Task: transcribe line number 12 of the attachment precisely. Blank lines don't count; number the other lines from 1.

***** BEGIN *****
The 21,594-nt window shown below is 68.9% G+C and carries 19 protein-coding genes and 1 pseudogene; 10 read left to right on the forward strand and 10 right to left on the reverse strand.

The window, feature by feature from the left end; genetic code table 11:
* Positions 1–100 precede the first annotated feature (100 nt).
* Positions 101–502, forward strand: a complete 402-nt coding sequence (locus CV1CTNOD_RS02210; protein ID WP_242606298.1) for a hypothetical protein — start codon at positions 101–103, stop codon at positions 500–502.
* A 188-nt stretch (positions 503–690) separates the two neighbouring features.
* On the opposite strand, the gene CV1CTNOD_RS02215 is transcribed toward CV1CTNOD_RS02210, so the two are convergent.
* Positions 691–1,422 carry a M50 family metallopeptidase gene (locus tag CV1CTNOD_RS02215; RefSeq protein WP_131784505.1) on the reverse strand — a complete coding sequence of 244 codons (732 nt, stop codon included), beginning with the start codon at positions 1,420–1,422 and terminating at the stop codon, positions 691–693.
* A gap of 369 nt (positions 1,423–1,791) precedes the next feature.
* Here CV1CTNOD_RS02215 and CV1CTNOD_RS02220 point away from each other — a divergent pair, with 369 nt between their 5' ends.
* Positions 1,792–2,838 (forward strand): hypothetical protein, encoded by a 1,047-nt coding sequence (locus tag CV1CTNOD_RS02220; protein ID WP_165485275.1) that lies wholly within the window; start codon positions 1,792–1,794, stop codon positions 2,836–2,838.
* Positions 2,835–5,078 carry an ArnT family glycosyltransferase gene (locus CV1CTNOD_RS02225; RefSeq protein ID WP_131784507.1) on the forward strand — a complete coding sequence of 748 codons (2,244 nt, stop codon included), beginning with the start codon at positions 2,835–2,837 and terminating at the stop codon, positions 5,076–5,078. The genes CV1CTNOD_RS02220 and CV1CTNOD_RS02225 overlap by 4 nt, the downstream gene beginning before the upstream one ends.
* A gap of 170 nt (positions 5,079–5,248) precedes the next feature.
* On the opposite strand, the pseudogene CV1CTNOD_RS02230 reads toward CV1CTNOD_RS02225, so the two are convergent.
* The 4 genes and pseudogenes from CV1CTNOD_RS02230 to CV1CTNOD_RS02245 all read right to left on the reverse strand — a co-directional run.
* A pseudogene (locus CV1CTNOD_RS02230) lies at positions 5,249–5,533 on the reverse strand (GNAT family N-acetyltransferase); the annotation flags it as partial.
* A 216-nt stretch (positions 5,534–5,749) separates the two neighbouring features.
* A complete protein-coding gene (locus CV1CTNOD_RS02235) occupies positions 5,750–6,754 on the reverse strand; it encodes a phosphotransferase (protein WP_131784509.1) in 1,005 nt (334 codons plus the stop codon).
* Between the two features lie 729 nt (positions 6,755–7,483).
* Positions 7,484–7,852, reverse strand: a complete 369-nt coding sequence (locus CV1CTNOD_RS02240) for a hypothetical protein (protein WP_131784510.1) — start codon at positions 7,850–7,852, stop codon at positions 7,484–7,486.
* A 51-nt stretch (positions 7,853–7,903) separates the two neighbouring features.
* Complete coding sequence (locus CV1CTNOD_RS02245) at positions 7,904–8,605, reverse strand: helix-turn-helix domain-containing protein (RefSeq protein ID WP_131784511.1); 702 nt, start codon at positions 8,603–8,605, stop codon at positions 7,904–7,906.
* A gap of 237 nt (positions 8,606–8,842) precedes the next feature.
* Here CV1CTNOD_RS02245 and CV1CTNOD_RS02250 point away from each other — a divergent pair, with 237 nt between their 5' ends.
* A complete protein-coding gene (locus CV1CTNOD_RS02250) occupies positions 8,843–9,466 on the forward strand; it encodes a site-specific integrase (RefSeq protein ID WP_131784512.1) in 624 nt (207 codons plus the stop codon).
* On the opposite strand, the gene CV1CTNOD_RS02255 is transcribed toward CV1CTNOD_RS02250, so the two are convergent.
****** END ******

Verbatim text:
* A gap of 170 nt (positions 5,079–5,248) precedes the next feature.